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Skip to 0 minutes and 10 secondsHello again, and welcome to week three. This week we're going to look at the world of the feature writing. And we'll be building on the lessons we've learned over the previous two weeks. As you'll see this week, the world of features allows for broader content and style. It requires a journalist to flex creative muscles, both in choosing the subject and in unpacking the story they want to tell. Feature writing is a key skill for the digital age. It works well across a variety of media platforms. It also works well whether the content be hard-edged news, or whether it be entertainment coverage. Perhaps feature writing is where you'll find yourself most at home. And I do hope you enjoy the week.

Welcome to week three

We’ve already been introduced to the important role which news plays in journalism.

News forms the main ingredient of global media output 24 hours a day, every day and all year. As we have seen, there are classic rules about what defines news and how it is presented in all platforms – from broadcast news to published written work.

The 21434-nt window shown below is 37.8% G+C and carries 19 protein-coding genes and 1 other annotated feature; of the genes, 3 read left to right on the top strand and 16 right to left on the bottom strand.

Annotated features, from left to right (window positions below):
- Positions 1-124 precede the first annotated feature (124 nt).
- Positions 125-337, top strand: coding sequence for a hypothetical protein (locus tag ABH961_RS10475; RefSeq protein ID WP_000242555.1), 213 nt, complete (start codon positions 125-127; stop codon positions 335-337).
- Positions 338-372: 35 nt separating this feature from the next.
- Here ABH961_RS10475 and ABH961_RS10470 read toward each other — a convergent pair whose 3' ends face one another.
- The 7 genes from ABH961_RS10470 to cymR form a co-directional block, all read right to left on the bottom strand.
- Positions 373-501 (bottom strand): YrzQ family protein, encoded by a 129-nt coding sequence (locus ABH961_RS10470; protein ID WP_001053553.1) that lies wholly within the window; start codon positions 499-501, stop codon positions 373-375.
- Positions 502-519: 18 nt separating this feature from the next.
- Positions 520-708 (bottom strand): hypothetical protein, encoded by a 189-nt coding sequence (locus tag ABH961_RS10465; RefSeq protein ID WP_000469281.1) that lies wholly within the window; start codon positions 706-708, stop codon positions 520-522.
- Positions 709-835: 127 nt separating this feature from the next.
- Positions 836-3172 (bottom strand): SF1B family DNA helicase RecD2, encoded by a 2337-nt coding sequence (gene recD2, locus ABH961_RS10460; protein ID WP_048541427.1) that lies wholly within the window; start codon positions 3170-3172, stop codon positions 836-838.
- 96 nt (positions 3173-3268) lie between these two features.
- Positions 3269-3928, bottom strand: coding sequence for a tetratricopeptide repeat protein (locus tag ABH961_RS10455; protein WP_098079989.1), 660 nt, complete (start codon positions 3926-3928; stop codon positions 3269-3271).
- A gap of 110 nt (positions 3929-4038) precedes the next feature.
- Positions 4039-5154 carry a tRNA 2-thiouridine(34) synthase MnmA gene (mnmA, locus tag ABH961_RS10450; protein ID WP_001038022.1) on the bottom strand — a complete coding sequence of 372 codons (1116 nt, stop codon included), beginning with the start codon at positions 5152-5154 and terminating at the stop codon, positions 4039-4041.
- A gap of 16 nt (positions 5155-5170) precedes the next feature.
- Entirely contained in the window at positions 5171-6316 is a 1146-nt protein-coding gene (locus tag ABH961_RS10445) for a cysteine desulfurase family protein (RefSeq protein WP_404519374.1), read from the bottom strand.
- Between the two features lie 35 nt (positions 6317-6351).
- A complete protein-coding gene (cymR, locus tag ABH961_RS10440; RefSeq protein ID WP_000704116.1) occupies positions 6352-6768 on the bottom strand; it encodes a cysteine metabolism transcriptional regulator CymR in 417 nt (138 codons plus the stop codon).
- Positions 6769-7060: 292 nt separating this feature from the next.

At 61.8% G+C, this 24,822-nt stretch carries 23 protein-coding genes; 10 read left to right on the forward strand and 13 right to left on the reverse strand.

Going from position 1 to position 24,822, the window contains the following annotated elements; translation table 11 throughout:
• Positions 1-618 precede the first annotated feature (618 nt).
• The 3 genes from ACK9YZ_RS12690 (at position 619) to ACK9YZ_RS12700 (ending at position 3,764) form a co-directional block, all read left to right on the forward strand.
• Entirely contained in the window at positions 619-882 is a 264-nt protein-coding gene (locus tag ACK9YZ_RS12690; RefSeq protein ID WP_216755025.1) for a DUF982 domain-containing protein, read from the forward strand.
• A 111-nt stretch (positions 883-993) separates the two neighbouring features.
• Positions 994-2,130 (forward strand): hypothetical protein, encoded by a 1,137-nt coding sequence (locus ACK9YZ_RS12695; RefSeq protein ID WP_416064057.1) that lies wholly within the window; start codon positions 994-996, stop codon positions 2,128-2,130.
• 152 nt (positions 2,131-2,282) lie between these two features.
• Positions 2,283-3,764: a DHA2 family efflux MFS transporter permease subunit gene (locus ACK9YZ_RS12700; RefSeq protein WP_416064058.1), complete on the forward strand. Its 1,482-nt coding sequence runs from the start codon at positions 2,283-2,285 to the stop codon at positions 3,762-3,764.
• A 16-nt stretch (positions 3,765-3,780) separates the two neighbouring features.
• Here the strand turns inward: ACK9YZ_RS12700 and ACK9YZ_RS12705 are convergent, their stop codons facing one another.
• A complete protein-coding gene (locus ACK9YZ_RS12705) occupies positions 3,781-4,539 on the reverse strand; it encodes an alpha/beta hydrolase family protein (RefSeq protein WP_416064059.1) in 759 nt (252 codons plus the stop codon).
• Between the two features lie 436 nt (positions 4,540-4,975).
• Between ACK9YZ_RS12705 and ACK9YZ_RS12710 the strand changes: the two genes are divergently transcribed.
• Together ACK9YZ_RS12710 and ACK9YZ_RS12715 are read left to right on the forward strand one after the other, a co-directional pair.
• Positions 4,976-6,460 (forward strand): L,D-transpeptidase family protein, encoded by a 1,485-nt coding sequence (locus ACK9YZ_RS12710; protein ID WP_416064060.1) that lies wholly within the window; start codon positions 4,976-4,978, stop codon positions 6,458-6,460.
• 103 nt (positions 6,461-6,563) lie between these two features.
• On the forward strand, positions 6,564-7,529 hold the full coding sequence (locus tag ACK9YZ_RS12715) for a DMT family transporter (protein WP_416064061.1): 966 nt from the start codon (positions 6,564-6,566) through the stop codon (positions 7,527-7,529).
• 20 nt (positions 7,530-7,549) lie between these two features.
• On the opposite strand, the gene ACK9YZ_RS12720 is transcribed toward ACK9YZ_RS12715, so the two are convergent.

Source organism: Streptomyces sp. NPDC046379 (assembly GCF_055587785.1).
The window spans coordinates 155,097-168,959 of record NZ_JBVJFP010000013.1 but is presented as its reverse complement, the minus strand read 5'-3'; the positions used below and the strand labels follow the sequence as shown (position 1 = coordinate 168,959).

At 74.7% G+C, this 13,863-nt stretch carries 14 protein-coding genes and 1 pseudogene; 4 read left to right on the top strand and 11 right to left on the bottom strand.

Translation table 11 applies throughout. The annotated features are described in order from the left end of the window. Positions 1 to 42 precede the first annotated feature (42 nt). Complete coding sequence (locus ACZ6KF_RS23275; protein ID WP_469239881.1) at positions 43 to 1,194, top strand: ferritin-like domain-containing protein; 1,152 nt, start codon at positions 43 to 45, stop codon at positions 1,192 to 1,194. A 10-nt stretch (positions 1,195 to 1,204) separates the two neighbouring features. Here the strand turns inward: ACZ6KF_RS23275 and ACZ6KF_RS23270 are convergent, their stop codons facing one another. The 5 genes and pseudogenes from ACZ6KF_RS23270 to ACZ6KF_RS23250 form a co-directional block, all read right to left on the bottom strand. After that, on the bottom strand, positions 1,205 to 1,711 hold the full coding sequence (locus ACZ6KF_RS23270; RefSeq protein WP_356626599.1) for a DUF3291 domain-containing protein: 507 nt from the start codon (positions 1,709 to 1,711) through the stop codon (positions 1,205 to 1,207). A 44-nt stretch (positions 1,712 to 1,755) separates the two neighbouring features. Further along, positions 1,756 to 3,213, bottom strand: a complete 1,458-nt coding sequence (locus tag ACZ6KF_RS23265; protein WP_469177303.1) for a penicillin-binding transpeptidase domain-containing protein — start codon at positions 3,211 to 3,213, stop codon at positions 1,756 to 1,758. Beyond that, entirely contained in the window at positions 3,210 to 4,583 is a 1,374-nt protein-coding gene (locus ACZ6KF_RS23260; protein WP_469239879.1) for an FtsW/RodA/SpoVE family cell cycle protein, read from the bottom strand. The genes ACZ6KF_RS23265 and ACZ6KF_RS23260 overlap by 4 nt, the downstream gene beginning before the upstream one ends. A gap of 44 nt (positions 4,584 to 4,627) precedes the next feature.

You have already learned how news articles in printed media, for example, are written following the rule of the ‘Inverted Pyramid’ style. This approach dictates that we begin with a powerful and informative lead paragraph. It is designed to summarise the important details and also grab the reader’s attention. The news then flows from the most important facts to the less-crucial ones. It is written in a direct, clear and rather terse style.

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This video is from the free online course:

Introduction to Journalism

University of Strathclyde